Sex is Not a 20th Century Invention

11 Jan

The American Antiquarian Society (AAS) recently acquired a circular letter offering for sale some decidedly, uh, racy items. You’ll never hear the phrases “Womb Veil,” “French Male Safe,” or “Tickler” the same again. Joking aside, Paul Erickson of the AAS has some questions about the letter:

All of the goods advertised here—contraceptives, erotic prints, aphrodisiacs, and sexual novelty items—could be obtained by sending cash and postage stamps to Mme. Simmons at Station D, New York City (a post office in Manhattan located in “Bible House,” the headquarters building of the American Bible Society at 9th Street and 4th Avenue). Ordered items would be sent to purchasers “through the mail … in such a disguised manner that no one can detect or suppose the contents of the letter,” using “patent French letter seals proof against water and steam….” Even though information about contraception was relatively easy to find in mid-nineteenth-century America, this concern with discretion is understandable.

But we have some questions, which we were hoping this blog’s readers could help us answer.

  • When was this letter printed?

We know that it was after the end of the Civil War, as it refers to Simmons as the author of a pamphlet titled Fifteen Minutes Conversation with Married Ladies, revised in 1865. It also contains several references of a fairly topical nature—such as one to a print titled “Sinking the 290,” which most likely is a double entendre referring to the sinking of the Confederate warship Alabama in 1864.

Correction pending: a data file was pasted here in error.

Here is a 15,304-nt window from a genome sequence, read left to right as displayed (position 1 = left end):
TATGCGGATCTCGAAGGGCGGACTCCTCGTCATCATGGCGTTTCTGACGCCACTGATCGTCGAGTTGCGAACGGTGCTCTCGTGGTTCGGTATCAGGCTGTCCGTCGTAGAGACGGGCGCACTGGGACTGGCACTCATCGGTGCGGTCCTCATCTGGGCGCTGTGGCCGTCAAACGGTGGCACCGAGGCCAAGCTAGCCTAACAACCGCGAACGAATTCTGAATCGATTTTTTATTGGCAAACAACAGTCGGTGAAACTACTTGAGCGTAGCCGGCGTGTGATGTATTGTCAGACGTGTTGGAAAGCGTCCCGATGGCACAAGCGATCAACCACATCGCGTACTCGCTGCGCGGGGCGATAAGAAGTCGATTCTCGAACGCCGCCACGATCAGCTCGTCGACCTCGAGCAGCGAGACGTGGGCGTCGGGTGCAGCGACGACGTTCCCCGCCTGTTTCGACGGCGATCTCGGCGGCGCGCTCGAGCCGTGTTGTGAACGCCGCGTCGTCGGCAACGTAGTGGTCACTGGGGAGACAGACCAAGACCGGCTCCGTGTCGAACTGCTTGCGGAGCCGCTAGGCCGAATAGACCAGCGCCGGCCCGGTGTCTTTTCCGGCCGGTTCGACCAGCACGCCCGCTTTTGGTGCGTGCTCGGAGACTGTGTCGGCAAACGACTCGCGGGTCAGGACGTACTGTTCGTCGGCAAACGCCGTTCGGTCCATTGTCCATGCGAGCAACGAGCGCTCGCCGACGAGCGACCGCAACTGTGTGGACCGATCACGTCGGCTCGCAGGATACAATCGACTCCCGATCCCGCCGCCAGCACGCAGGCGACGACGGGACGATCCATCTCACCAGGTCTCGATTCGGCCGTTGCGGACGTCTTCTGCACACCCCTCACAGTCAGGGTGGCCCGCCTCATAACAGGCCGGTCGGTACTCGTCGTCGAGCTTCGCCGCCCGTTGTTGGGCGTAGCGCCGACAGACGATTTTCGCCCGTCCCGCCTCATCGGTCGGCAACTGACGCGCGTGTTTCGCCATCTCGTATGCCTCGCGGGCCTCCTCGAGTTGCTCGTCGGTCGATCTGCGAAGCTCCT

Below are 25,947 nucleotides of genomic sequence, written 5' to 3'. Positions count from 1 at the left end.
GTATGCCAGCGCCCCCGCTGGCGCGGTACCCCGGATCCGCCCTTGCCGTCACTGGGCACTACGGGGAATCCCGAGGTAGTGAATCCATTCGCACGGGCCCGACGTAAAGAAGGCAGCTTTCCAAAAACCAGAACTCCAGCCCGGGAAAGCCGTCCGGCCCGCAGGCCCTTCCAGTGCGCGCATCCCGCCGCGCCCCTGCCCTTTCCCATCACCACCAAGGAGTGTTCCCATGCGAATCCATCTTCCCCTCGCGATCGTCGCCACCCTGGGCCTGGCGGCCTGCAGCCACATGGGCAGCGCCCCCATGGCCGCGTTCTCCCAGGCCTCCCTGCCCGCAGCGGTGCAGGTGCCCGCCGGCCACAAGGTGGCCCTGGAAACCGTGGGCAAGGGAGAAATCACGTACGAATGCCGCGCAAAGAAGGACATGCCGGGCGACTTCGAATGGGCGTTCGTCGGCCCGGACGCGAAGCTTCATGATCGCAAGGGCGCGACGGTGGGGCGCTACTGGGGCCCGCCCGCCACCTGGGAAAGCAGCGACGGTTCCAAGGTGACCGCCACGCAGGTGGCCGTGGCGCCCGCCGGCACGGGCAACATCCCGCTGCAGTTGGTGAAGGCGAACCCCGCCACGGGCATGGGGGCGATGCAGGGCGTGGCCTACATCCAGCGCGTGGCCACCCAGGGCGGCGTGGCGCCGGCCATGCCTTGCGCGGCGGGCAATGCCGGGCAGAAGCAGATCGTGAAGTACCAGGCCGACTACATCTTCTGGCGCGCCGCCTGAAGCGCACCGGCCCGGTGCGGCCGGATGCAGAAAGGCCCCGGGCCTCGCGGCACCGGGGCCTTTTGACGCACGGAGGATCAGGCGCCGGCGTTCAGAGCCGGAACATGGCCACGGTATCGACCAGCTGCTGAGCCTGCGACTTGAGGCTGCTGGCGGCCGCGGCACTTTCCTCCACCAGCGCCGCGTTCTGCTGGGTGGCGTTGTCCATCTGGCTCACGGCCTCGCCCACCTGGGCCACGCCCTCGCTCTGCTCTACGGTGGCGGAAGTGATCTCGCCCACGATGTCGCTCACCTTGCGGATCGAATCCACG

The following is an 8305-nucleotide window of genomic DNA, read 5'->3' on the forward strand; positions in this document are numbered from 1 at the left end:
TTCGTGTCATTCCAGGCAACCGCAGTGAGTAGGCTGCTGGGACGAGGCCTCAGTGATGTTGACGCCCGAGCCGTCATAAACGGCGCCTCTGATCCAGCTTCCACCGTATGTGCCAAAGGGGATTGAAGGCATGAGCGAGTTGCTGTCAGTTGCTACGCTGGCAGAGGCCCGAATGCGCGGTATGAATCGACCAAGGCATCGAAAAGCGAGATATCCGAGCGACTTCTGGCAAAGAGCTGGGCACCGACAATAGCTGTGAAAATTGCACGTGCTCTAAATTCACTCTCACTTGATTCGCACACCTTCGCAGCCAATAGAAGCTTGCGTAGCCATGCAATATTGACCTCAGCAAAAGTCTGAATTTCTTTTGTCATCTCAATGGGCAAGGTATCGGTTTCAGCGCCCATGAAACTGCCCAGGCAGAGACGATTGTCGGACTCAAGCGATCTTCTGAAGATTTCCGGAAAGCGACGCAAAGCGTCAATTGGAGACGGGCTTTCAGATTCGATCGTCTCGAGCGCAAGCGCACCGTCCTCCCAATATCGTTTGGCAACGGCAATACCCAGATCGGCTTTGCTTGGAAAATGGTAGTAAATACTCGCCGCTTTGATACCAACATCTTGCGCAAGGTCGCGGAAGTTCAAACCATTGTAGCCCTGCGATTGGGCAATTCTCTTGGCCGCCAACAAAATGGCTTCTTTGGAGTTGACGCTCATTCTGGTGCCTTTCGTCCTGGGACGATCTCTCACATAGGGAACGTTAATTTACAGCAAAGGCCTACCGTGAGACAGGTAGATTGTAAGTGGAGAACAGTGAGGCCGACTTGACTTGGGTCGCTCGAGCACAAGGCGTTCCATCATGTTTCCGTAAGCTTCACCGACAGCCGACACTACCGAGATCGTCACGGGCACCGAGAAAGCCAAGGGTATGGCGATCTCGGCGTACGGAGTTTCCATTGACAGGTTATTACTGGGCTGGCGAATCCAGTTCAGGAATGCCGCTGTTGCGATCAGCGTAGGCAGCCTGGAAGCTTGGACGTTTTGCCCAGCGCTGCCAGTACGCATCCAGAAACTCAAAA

But was the letter printed before 1873, when Anthony Comstock, the founder of the New York Society for the Suppression of Vice, persuaded Congress to pass the Comstock Act, which made it illegal to deliver through the mail any “obscene, lewd, or lascivious,” or any information or items related to birth control? That is, was Simmons operating in the more freewheeling period from 1865-73, or was she advertising and mailing her goods directly under the nose of the nation’s most tireless anti-obscenity crusader (or vigilante, depending on one’s point of view), when people were regularly paying stiff fines and serving long prison sentences for sending “obscene” material through the mail?

  • And what are “yarns”? The letter advertises “yarns for males, yarns for females,” and “rubber yarns,” but offers few hints as to what they might be.
  • Finally, do any of you know anything about Mme. Simmons (almost certainly not a real name)? Was this name a front for another operator in the nineteenth-century smut trade?

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